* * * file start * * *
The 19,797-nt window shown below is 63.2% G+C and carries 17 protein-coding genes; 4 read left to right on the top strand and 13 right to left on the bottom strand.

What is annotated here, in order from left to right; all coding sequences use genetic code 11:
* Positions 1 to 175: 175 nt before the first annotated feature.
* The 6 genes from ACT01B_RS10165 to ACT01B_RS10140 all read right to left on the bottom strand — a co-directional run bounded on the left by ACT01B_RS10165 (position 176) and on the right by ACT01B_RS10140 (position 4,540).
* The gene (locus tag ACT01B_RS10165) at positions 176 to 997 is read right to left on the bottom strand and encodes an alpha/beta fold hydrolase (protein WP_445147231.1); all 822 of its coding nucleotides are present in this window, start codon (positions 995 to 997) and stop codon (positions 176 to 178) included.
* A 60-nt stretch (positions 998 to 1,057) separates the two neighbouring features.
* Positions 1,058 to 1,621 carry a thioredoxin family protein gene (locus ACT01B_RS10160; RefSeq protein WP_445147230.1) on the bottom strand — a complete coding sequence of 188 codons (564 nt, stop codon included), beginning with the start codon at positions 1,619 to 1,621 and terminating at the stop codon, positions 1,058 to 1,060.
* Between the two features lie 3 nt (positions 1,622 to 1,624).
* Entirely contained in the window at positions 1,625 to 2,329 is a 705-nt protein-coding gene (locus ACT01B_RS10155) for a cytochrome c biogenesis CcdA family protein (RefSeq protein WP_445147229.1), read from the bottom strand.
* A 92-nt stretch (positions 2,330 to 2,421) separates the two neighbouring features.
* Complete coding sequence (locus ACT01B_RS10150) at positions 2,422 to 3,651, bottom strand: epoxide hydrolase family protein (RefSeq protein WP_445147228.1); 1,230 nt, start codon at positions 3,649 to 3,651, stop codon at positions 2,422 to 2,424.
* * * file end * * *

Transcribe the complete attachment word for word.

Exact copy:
The 19,797-nt window shown below is 63.2% G+C and carries 17 protein-coding genes; 4 read left to right on the top strand and 13 right to left on the bottom strand.

What is annotated here, in order from left to right; all coding sequences use genetic code 11:
* Positions 1 to 175: 175 nt before the first annotated feature.
* The 6 genes from ACT01B_RS10165 to ACT01B_RS10140 all read right to left on the bottom strand — a co-directional run bounded on the left by ACT01B_RS10165 (position 176) and on the right by ACT01B_RS10140 (position 4,540).
* The gene (locus tag ACT01B_RS10165) at positions 176 to 997 is read right to left on the bottom strand and encodes an alpha/beta fold hydrolase (protein WP_445147231.1); all 822 of its coding nucleotides are present in this window, start codon (positions 995 to 997) and stop codon (positions 176 to 178) included.
* A 60-nt stretch (positions 998 to 1,057) separates the two neighbouring features.
* Positions 1,058 to 1,621 carry a thioredoxin family protein gene (locus ACT01B_RS10160; RefSeq protein WP_445147230.1) on the bottom strand — a complete coding sequence of 188 codons (564 nt, stop codon included), beginning with the start codon at positions 1,619 to 1,621 and terminating at the stop codon, positions 1,058 to 1,060.
* Between the two features lie 3 nt (positions 1,622 to 1,624).
* Entirely contained in the window at positions 1,625 to 2,329 is a 705-nt protein-coding gene (locus ACT01B_RS10155) for a cytochrome c biogenesis CcdA family protein (RefSeq protein WP_445147229.1), read from the bottom strand.
* A 92-nt stretch (positions 2,330 to 2,421) separates the two neighbouring features.
* Complete coding sequence (locus ACT01B_RS10150) at positions 2,422 to 3,651, bottom strand: epoxide hydrolase family protein (RefSeq protein WP_445147228.1); 1,230 nt, start codon at positions 3,649 to 3,651, stop codon at positions 2,422 to 2,424.